Pleurisy

Pleurisy involves inflammation of the pleura that causes intense pain while breathing. It can also occur along with pleural effusion where there is surplus build-up of fluid amidst the layers of the membrane. The pleura is a double-layered membrane that helps in protecting and lubricating the surface of the lungs as they inflate and deflate in the rib cage.

The pleural space is a thin gap filled with fluid between the 2 membranes that allow smooth sliding of the 2 layers. If pleurisy is present, these membranes are inflamed during breathing, sneezing and coughing. The inflamed and rough surfaces painfully slide against each other.

Possible causes of pleurisy

The usual causes of pleurisy are viral infections such as the following:

  • Lung infections such as pneumonia and tuberculosis
  • Chest injuries
  • Reactions to certain medications

    Pleurisy
    Chest pain that is aggravated by breathing, sneezing or coughing.
  • Certain medical conditions such as rheumatoid arthritis, systemic lupus erythematosus (SLE), pulmonary embolism, cancer and liver diseases

What are the indications?

  • Chest pain that is aggravated by breathing, sneezing or coughing
  • Pain that radiates to the shoulder and back
  • Shortness of breath since the individual attempts to reduce the frequency of inhaling and exhaling
  • Fever in some cases
  • Coughing can occur in some individuals
  • In some cases, pleural effusion is present which involves buildup of fluid in the pleural space. If there is moderate fluid, there is less pain or no pain at all. If the fluid buildup is significant, it causes compression of the lungs where they collapse either partially or completely.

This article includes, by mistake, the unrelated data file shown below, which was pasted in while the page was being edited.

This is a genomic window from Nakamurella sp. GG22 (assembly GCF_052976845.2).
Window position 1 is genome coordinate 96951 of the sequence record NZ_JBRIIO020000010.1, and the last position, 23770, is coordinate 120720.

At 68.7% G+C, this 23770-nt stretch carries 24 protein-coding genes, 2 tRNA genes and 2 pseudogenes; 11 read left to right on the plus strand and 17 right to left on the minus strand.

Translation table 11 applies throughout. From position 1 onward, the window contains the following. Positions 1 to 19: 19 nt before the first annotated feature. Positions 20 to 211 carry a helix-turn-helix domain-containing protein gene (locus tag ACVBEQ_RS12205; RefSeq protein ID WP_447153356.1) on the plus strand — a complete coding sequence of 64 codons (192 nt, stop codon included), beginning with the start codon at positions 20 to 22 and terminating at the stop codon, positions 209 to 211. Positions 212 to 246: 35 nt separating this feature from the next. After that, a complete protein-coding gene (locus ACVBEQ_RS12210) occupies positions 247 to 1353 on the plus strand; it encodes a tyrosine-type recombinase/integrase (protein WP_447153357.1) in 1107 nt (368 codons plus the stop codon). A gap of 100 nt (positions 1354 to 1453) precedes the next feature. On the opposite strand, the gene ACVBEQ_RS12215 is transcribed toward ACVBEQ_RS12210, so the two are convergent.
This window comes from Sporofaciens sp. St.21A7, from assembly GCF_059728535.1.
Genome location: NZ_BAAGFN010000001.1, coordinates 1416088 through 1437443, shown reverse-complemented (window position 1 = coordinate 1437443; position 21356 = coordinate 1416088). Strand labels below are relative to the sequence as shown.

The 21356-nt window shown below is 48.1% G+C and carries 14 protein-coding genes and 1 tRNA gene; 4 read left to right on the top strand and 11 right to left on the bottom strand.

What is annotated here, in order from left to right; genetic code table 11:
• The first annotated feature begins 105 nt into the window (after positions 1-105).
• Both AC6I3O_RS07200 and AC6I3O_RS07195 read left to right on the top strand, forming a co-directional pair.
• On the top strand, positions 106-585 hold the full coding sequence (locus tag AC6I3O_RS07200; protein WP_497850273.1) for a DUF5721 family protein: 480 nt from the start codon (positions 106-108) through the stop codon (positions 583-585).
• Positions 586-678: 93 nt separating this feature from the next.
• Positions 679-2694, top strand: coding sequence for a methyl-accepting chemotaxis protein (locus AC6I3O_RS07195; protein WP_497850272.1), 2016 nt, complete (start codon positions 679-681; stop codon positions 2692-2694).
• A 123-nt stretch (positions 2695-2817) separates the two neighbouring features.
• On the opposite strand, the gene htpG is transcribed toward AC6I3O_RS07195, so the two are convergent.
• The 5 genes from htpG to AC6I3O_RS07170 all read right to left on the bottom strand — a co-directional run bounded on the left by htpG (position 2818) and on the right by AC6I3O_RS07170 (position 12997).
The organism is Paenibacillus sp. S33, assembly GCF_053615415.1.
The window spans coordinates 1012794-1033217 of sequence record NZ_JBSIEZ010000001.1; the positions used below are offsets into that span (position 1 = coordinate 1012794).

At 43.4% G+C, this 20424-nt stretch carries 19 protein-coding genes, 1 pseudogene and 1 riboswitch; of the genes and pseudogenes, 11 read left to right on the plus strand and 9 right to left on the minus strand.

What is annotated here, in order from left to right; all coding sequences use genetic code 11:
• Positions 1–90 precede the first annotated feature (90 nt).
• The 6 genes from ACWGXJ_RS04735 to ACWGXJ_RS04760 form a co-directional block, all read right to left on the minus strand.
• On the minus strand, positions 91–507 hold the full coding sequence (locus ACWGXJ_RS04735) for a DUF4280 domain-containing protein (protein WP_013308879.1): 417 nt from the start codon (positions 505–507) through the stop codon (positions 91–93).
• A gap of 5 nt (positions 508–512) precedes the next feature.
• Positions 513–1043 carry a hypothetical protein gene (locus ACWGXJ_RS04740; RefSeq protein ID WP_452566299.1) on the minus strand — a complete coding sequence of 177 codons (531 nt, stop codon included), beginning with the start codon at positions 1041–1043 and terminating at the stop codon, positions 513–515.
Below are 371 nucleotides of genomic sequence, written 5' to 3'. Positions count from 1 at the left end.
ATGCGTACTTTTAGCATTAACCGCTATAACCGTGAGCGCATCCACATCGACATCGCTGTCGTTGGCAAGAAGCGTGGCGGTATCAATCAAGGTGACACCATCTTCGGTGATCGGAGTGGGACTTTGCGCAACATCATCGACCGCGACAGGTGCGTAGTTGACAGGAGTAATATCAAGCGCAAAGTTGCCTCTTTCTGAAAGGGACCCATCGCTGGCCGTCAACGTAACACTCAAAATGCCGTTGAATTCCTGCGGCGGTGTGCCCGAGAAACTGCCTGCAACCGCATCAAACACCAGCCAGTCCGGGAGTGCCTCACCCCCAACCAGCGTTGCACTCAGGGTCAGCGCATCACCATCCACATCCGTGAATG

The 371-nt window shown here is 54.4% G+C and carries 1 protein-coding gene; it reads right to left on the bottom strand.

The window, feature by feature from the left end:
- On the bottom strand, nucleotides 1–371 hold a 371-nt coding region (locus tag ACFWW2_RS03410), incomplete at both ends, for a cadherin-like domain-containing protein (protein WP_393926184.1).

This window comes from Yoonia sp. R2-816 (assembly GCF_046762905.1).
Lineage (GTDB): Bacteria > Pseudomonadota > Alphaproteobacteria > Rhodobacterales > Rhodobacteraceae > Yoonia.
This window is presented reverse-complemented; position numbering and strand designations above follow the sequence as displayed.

The individual should consult a doctor right away if he/she experiences unexplained acute chest pain during breathing since there might be an issue with the lungs or heart which triggers chest pain.

Management

The treatment for pleurisy is based on the underlying cause and if pleural effusion is present.

  • In case bacterial pneumonia is the cause, antibiotics are started to control the infection. For viral cases, pleurisy often settles on its own.
  • Complete bed rest is needed in which the individual is in a comfortable position. The individual should avoid any strenuous activities.
  • Over-the-counter pain medications or non-steroidal anti-inflammatory drugs (NSAIDs) such as ibuprofen can be given to reduce the pain and inflammation.
  • Drainage of excess fluid is recommended if there is significant pleural effusion.

Pleurisy typically lasts for a few days up to a few weeks. In rare instances, the virus or bacteria can spread and cause the condition in others.

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